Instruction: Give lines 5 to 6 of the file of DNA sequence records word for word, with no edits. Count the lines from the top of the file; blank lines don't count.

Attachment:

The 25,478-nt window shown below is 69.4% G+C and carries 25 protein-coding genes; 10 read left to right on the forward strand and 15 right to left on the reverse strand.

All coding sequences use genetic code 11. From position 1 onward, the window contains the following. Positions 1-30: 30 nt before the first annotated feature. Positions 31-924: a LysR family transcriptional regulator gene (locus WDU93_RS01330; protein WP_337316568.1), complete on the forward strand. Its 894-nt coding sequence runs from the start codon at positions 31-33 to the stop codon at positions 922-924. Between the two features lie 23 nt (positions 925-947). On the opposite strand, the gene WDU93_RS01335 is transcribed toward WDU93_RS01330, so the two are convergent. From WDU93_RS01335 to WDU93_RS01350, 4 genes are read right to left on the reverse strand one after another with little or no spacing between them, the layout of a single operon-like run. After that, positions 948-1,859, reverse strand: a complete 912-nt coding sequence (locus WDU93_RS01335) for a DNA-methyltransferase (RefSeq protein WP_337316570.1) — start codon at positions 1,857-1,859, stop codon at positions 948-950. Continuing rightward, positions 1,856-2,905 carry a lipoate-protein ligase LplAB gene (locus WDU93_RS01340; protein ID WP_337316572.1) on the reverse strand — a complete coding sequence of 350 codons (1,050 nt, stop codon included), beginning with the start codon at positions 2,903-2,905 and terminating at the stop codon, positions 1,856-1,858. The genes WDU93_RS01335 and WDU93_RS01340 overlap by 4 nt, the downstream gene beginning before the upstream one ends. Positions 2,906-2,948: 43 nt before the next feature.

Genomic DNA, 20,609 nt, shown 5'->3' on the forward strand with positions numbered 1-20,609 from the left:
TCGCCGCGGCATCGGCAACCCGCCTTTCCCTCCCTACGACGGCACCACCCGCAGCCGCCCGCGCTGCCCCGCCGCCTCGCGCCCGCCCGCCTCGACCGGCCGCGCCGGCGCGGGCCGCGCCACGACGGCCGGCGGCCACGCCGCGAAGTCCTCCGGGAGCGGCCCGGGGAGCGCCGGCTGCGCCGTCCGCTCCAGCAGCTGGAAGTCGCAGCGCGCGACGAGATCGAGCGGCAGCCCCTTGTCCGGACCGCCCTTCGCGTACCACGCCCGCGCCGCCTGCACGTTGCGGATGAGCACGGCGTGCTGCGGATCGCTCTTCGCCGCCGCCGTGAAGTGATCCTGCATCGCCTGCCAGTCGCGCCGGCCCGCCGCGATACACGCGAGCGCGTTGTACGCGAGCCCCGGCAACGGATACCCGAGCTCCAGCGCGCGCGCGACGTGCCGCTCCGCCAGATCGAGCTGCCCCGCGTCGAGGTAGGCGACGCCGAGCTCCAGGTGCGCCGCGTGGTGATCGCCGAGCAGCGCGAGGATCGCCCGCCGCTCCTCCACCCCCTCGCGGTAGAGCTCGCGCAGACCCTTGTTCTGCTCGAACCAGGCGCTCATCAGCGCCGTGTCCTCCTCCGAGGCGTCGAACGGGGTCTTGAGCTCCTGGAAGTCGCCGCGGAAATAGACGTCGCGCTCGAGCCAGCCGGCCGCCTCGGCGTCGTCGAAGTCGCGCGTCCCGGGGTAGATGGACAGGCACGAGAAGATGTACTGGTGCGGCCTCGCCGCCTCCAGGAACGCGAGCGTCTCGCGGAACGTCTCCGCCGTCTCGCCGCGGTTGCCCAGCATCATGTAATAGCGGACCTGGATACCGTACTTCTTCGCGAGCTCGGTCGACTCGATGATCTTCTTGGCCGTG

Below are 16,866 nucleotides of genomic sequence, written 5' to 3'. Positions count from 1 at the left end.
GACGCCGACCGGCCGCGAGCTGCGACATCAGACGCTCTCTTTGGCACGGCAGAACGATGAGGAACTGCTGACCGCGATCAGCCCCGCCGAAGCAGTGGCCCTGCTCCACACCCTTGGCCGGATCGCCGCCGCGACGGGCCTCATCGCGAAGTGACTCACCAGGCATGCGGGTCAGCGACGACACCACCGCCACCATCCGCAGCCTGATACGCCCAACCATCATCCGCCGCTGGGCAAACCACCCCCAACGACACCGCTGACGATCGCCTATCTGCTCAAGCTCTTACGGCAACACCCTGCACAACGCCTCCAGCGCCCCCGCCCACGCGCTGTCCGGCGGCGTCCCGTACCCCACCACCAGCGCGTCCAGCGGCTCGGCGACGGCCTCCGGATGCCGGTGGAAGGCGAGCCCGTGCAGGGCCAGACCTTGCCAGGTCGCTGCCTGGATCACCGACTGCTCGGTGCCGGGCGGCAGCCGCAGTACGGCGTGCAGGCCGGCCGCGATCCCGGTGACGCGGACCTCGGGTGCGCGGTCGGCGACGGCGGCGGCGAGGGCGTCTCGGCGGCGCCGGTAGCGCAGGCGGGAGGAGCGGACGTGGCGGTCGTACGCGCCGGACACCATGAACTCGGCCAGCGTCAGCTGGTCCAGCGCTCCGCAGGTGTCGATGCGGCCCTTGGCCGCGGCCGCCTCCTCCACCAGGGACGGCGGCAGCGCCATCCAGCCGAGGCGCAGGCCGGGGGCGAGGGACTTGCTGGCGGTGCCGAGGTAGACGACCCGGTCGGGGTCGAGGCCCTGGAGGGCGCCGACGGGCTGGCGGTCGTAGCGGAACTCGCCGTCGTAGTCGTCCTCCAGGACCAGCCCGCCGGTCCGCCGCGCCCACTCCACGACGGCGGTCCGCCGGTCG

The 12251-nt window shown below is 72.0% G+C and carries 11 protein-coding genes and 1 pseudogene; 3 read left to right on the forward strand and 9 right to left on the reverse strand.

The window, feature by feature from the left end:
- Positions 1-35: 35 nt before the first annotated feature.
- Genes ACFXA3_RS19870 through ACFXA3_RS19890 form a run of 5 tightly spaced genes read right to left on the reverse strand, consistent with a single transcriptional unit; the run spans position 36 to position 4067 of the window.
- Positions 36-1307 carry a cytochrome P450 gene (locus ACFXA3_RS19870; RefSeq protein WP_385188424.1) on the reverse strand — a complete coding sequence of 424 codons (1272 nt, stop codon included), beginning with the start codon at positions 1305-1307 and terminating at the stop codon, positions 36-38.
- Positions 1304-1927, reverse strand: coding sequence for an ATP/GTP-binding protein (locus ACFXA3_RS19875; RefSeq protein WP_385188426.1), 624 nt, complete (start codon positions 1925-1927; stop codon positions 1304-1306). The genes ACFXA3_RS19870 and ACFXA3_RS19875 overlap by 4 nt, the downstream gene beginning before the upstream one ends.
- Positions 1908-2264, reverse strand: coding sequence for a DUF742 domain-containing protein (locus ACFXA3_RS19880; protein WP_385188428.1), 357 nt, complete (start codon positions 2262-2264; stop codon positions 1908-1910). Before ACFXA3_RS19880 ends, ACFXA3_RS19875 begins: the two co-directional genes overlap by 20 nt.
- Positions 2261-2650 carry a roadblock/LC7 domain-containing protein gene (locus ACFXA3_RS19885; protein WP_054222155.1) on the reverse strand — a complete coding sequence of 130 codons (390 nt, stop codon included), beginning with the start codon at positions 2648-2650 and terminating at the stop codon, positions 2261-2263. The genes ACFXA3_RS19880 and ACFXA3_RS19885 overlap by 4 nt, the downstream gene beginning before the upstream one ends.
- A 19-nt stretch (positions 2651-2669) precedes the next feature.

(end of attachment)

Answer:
Below are 16,866 nucleotides of genomic sequence, written 5' to 3'. Positions count from 1 at the left end.
GACGCCGACCGGCCGCGAGCTGCGACATCAGACGCTCTCTTTGGCACGGCAGAACGATGAGGAACTGCTGACCGCGATCAGCCCCGCCGAAGCAGTGGCCCTGCTCCACACCCTTGGCCGGATCGCCGCCGCGACGGGCCTCATCGCGAAGTGACTCACCAGGCATGCGGGTCAGCGACGACACCACCGCCACCATCCGCAGCCTGATACGCCCAACCATCATCCGCCGCTGGGCAAACCACCCCCAACGACACCGCTGACGATCGCCTATCTGCTCAAGCTCTTACGGCAACACCCTGCACAACGCCTCCAGCGCCCCCGCCCACGCGCTGTCCGGCGGCGTCCCGTACCCCACCACCAGCGCGTCCAGCGGCTCGGCGACGGCCTCCGGATGCCGGTGGAAGGCGAGCCCGTGCAGGGCCAGACCTTGCCAGGTCGCTGCCTGGATCACCGACTGCTCGGTGCCGGGCGGCAGCCGCAGTACGGCGTGCAGGCCGGCCGCGATCCCGGTGACGCGGACCTCGGGTGCGCGGTCGGCGACGGCGGCGGCGAGGGCGTCTCGGCGGCGCCGGTAGCGCAGGCGGGAGGAGCGGACGTGGCGGTCGTACGCGCCGGACACCATGAACTCGGCCAGCGTCAGCTGGTCCAGCGCTCCGCAGGTGTCGATGCGGCCCTTGGCCGCGGCCGCCTCCTCCACCAGGGACGGCGGCAGCGCCATCCAGCCGAGGCGCAGGCCGGGGGCGAGGGACTTGCTGGCGGTGCCGAGGTAGACGACCCGGTCGGGGTCGAGGCCCTGGAGGGCGCCGACGGGCTGGCGGTCGTAGCGGAACTCGCCGTCGTAGTCGTCCTCCAGGACCAGCCCGCCGGTCCGCCGCGCCCACTCCACGACGGCGGTCCGCCGGTCG